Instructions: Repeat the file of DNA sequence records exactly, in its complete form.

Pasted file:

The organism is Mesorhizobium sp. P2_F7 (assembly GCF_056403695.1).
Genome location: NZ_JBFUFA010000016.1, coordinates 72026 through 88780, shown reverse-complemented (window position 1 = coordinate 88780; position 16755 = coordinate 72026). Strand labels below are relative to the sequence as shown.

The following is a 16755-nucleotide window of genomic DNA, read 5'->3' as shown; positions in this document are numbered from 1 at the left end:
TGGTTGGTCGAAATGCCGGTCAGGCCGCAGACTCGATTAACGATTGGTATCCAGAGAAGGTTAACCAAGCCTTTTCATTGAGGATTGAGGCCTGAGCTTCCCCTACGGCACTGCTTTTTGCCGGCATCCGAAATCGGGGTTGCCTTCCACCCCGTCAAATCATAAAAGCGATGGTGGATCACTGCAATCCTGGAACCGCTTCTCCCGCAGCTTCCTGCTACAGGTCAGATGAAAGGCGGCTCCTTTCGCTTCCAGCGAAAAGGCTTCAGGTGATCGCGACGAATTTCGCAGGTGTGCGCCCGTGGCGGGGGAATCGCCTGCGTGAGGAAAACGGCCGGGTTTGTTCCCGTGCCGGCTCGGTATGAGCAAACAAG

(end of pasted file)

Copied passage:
The organism is Mesorhizobium sp. P2_F7 (assembly GCF_056403695.1).
Genome location: NZ_JBFUFA010000016.1, coordinates 72026 through 88780, shown reverse-complemented (window position 1 = coordinate 88780; position 16755 = coordinate 72026). Strand labels below are relative to the sequence as shown.

The following is a 16755-nucleotide window of genomic DNA, read 5'->3' as shown; positions in this document are numbered from 1 at the left end:
TGGTTGGTCGAAATGCCGGTCAGGCCGCAGACTCGATTAACGATTGGTATCCAGAGAAGGTTAACCAAGCCTTTTCATTGAGGATTGAGGCCTGAGCTTCCCCTACGGCACTGCTTTTTGCCGGCATCCGAAATCGGGGTTGCCTTCCACCCCGTCAAATCATAAAAGCGATGGTGGATCACTGCAATCCTGGAACCGCTTCTCCCGCAGCTTCCTGCTACAGGTCAGATGAAAGGCGGCTCCTTTCGCTTCCAGCGAAAAGGCTTCAGGTGATCGCGACGAATTTCGCAGGTGTGCGCCCGTGGCGGGGGAATCGCCTGCGTGAGGAAAACGGCCGGGTTTGTTCCCGTGCCGGCTCGGTATGAGCAAACAAG